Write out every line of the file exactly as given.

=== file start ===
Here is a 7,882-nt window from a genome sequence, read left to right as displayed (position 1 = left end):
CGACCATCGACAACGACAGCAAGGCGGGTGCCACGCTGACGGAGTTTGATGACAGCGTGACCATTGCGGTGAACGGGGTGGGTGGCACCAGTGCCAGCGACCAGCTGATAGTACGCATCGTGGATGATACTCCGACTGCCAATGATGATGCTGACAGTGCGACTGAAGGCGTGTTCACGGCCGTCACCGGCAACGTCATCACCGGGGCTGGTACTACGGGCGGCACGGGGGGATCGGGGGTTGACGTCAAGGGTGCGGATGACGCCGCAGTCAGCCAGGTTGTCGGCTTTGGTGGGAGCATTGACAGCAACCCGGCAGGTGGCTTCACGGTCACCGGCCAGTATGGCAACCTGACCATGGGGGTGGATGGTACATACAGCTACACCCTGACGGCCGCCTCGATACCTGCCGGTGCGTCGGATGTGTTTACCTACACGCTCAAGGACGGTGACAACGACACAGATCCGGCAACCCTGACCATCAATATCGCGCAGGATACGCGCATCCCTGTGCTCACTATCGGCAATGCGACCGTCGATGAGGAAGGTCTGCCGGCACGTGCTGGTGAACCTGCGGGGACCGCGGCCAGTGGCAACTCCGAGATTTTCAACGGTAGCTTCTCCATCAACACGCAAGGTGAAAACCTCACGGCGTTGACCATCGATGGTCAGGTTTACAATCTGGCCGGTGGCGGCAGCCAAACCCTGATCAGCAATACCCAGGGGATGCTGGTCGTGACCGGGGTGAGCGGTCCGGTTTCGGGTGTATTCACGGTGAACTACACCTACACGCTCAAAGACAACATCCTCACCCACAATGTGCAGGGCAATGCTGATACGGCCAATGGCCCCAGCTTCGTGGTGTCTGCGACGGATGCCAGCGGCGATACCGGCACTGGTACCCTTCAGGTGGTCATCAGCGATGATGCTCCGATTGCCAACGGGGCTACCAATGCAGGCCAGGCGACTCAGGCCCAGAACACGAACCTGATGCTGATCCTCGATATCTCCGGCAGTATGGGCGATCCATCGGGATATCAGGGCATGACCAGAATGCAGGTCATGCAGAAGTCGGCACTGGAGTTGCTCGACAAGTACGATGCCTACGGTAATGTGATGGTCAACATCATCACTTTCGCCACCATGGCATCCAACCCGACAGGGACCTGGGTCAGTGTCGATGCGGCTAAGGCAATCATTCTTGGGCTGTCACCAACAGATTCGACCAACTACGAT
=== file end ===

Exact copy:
Here is a 7,882-nt window from a genome sequence, read left to right as displayed (position 1 = left end):
CGACCATCGACAACGACAGCAAGGCGGGTGCCACGCTGACGGAGTTTGATGACAGCGTGACCATTGCGGTGAACGGGGTGGGTGGCACCAGTGCCAGCGACCAGCTGATAGTACGCATCGTGGATGATACTCCGACTGCCAATGATGATGCTGACAGTGCGACTGAAGGCGTGTTCACGGCCGTCACCGGCAACGTCATCACCGGGGCTGGTACTACGGGCGGCACGGGGGGATCGGGGGTTGACGTCAAGGGTGCGGATGACGCCGCAGTCAGCCAGGTTGTCGGCTTTGGTGGGAGCATTGACAGCAACCCGGCAGGTGGCTTCACGGTCACCGGCCAGTATGGCAACCTGACCATGGGGGTGGATGGTACATACAGCTACACCCTGACGGCCGCCTCGATACCTGCCGGTGCGTCGGATGTGTTTACCTACACGCTCAAGGACGGTGACAACGACACAGATCCGGCAACCCTGACCATCAATATCGCGCAGGATACGCGCATCCCTGTGCTCACTATCGGCAATGCGACCGTCGATGAGGAAGGTCTGCCGGCACGTGCTGGTGAACCTGCGGGGACCGCGGCCAGTGGCAACTCCGAGATTTTCAACGGTAGCTTCTCCATCAACACGCAAGGTGAAAACCTCACGGCGTTGACCATCGATGGTCAGGTTTACAATCTGGCCGGTGGCGGCAGCCAAACCCTGATCAGCAATACCCAGGGGATGCTGGTCGTGACCGGGGTGAGCGGTCCGGTTTCGGGTGTATTCACGGTGAACTACACCTACACGCTCAAAGACAACATCCTCACCCACAATGTGCAGGGCAATGCTGATACGGCCAATGGCCCCAGCTTCGTGGTGTCTGCGACGGATGCCAGCGGCGATACCGGCACTGGTACCCTTCAGGTGGTCATCAGCGATGATGCTCCGATTGCCAACGGGGCTACCAATGCAGGCCAGGCGACTCAGGCCCAGAACACGAACCTGATGCTGATCCTCGATATCTCCGGCAGTATGGGCGATCCATCGGGATATCAGGGCATGACCAGAATGCAGGTCATGCAGAAGTCGGCACTGGAGTTGCTCGACAAGTACGATGCCTACGGTAATGTGATGGTCAACATCATCACTTTCGCCACCATGGCATCCAACCCGACAGGGACCTGGGTCAGTGTCGATGCGGCTAAGGCAATCATTCTTGGGCTGTCACCAACAGATTCGACCAACTACGAT